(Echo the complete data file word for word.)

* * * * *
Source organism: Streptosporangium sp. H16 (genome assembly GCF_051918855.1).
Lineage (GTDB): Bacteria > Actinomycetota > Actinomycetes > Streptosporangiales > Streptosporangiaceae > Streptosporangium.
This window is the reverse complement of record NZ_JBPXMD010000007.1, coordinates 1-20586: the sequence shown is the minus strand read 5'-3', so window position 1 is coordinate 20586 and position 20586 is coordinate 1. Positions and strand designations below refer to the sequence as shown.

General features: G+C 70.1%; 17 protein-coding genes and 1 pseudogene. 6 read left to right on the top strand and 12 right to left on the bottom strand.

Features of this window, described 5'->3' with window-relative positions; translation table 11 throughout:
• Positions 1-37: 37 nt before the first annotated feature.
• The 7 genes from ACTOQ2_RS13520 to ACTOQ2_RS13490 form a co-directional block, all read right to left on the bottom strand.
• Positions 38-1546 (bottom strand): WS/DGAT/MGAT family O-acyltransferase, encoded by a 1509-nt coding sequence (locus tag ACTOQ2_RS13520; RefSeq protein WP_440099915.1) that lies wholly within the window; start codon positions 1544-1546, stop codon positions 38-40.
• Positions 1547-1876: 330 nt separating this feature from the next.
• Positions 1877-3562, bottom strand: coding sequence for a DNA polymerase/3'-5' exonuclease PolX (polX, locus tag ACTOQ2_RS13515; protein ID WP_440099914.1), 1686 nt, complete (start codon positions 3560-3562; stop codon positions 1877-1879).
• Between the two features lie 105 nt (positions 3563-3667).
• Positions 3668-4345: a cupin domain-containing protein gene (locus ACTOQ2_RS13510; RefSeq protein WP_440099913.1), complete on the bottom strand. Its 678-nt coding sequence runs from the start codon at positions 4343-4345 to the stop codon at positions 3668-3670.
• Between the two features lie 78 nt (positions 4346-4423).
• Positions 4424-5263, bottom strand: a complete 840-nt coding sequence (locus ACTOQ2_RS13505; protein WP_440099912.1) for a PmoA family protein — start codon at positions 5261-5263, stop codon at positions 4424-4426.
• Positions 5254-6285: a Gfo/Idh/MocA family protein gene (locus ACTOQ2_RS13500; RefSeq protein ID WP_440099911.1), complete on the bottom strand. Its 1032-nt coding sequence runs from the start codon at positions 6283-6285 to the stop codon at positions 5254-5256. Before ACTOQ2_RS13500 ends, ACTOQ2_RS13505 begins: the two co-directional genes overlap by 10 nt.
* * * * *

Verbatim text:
Source organism: Streptosporangium sp. H16 (genome assembly GCF_051918855.1).
Lineage (GTDB): Bacteria > Actinomycetota > Actinomycetes > Streptosporangiales > Streptosporangiaceae > Streptosporangium.
This window is the reverse complement of record NZ_JBPXMD010000007.1, coordinates 1-20586: the sequence shown is the minus strand read 5'-3', so window position 1 is coordinate 20586 and position 20586 is coordinate 1. Positions and strand designations below refer to the sequence as shown.

General features: G+C 70.1%; 17 protein-coding genes and 1 pseudogene. 6 read left to right on the top strand and 12 right to left on the bottom strand.

Features of this window, described 5'->3' with window-relative positions; translation table 11 throughout:
• Positions 1-37: 37 nt before the first annotated feature.
• The 7 genes from ACTOQ2_RS13520 to ACTOQ2_RS13490 form a co-directional block, all read right to left on the bottom strand.
• Positions 38-1546 (bottom strand): WS/DGAT/MGAT family O-acyltransferase, encoded by a 1509-nt coding sequence (locus tag ACTOQ2_RS13520; RefSeq protein WP_440099915.1) that lies wholly within the window; start codon positions 1544-1546, stop codon positions 38-40.
• Positions 1547-1876: 330 nt separating this feature from the next.
• Positions 1877-3562, bottom strand: coding sequence for a DNA polymerase/3'-5' exonuclease PolX (polX, locus tag ACTOQ2_RS13515; protein ID WP_440099914.1), 1686 nt, complete (start codon positions 3560-3562; stop codon positions 1877-1879).
• Between the two features lie 105 nt (positions 3563-3667).
• Positions 3668-4345: a cupin domain-containing protein gene (locus ACTOQ2_RS13510; RefSeq protein WP_440099913.1), complete on the bottom strand. Its 678-nt coding sequence runs from the start codon at positions 4343-4345 to the stop codon at positions 3668-3670.
• Between the two features lie 78 nt (positions 4346-4423).
• Positions 4424-5263, bottom strand: a complete 840-nt coding sequence (locus ACTOQ2_RS13505; protein WP_440099912.1) for a PmoA family protein — start codon at positions 5261-5263, stop codon at positions 4424-4426.
• Positions 5254-6285: a Gfo/Idh/MocA family protein gene (locus ACTOQ2_RS13500; RefSeq protein ID WP_440099911.1), complete on the bottom strand. Its 1032-nt coding sequence runs from the start codon at positions 6283-6285 to the stop codon at positions 5254-5256. Before ACTOQ2_RS13500 ends, ACTOQ2_RS13505 begins: the two co-directional genes overlap by 10 nt.